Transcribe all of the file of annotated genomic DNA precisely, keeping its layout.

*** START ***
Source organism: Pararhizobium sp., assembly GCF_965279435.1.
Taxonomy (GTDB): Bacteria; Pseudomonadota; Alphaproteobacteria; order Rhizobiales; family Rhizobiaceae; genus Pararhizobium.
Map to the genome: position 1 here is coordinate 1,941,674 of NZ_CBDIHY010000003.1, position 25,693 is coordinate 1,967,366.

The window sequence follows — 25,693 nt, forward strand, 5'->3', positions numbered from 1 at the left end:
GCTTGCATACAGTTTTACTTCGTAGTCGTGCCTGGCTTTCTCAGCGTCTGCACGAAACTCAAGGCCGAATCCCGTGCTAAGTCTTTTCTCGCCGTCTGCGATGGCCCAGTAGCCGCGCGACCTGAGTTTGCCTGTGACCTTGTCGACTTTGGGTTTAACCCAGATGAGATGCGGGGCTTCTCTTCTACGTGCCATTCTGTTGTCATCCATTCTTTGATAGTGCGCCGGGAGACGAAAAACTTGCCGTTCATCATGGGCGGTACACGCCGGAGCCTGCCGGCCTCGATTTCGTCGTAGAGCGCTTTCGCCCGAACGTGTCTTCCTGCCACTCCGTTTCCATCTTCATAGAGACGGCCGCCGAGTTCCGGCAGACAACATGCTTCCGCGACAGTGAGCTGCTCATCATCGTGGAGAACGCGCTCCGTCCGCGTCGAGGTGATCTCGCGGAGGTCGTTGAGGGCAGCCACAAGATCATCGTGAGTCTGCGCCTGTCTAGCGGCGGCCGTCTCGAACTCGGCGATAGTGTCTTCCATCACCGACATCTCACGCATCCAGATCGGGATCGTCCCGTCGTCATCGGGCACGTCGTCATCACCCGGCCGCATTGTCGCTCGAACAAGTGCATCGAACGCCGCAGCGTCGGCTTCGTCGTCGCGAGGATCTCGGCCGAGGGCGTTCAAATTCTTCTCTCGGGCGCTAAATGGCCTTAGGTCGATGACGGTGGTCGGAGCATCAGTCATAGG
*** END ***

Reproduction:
Source organism: Pararhizobium sp., assembly GCF_965279435.1.
Taxonomy (GTDB): Bacteria; Pseudomonadota; Alphaproteobacteria; order Rhizobiales; family Rhizobiaceae; genus Pararhizobium.
Map to the genome: position 1 here is coordinate 1,941,674 of NZ_CBDIHY010000003.1, position 25,693 is coordinate 1,967,366.

The window sequence follows — 25,693 nt, forward strand, 5'->3', positions numbered from 1 at the left end:
GCTTGCATACAGTTTTACTTCGTAGTCGTGCCTGGCTTTCTCAGCGTCTGCACGAAACTCAAGGCCGAATCCCGTGCTAAGTCTTTTCTCGCCGTCTGCGATGGCCCAGTAGCCGCGCGACCTGAGTTTGCCTGTGACCTTGTCGACTTTGGGTTTAACCCAGATGAGATGCGGGGCTTCTCTTCTACGTGCCATTCTGTTGTCATCCATTCTTTGATAGTGCGCCGGGAGACGAAAAACTTGCCGTTCATCATGGGCGGTACACGCCGGAGCCTGCCGGCCTCGATTTCGTCGTAGAGCGCTTTCGCCCGAACGTGTCTTCCTGCCACTCCGTTTCCATCTTCATAGAGACGGCCGCCGAGTTCCGGCAGACAACATGCTTCCGCGACAGTGAGCTGCTCATCATCGTGGAGAACGCGCTCCGTCCGCGTCGAGGTGATCTCGCGGAGGTCGTTGAGGGCAGCCACAAGATCATCGTGAGTCTGCGCCTGTCTAGCGGCGGCCGTCTCGAACTCGGCGATAGTGTCTTCCATCACCGACATCTCACGCATCCAGATCGGGATCGTCCCGTCGTCATCGGGCACGTCGTCATCACCCGGCCGCATTGTCGCTCGAACAAGTGCATCGAACGCCGCAGCGTCGGCTTCGTCGTCGCGAGGATCTCGGCCGAGGGCGTTCAAATTCTTCTCTCGGGCGCTAAATGGCCTTAGGTCGATGACGGTGGTCGGAGCATCAGTCATAGG